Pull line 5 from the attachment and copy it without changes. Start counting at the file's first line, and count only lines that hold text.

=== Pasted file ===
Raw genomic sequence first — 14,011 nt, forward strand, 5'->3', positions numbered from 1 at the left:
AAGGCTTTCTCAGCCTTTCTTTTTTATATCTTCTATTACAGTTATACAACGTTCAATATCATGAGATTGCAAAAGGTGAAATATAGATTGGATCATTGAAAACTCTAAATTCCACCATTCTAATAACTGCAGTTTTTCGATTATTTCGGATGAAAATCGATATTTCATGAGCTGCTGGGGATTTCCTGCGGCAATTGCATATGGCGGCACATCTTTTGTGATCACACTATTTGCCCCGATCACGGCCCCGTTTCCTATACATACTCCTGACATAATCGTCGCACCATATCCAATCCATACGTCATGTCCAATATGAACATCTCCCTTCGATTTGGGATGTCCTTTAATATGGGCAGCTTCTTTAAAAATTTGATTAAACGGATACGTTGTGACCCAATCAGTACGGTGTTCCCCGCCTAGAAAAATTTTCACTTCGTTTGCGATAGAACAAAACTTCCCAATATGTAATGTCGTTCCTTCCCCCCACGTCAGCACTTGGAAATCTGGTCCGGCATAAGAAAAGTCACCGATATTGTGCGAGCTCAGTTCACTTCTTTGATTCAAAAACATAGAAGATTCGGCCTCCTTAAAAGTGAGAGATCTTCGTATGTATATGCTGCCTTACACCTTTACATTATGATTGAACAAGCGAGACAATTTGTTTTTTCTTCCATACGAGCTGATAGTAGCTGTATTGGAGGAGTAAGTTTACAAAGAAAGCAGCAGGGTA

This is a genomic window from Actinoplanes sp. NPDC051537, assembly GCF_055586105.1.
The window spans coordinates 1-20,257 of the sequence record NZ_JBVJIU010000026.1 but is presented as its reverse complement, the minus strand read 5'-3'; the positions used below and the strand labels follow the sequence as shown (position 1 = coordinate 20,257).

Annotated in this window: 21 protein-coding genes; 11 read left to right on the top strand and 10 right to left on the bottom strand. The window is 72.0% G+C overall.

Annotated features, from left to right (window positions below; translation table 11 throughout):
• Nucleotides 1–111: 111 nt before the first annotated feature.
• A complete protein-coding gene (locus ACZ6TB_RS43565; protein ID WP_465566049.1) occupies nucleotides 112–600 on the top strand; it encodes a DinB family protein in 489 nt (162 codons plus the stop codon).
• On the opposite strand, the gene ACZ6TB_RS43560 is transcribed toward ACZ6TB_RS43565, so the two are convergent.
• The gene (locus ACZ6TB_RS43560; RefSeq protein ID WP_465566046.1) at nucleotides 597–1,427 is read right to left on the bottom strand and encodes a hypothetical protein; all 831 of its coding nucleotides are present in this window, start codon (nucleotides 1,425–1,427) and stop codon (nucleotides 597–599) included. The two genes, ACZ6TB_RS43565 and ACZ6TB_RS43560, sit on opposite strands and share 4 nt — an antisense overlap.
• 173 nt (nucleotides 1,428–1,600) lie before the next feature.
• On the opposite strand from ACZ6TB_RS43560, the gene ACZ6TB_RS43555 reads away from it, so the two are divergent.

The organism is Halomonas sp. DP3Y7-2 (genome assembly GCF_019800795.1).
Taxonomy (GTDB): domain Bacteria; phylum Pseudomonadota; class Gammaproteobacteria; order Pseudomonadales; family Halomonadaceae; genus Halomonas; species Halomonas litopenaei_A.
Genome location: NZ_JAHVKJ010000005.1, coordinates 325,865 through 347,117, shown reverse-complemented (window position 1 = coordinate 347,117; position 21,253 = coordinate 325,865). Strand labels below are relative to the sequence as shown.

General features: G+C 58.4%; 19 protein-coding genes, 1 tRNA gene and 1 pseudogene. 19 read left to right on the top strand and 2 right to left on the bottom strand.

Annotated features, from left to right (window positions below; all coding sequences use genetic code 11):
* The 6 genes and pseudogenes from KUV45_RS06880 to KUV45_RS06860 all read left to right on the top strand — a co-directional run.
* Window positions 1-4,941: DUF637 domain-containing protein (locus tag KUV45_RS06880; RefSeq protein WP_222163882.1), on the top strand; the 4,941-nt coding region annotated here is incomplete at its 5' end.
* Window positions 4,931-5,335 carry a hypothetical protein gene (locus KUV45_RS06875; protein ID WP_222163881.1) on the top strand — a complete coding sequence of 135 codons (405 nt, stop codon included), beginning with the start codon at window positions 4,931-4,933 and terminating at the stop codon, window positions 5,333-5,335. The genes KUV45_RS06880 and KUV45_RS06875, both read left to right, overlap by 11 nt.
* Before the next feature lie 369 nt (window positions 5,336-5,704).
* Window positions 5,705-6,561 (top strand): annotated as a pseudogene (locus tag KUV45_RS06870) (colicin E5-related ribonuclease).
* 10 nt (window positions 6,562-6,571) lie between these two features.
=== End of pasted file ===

Annotated in this window: 21 protein-coding genes; 11 read left to right on the top strand and 10 right to left on the bottom strand. The window is 72.0% G+C overall.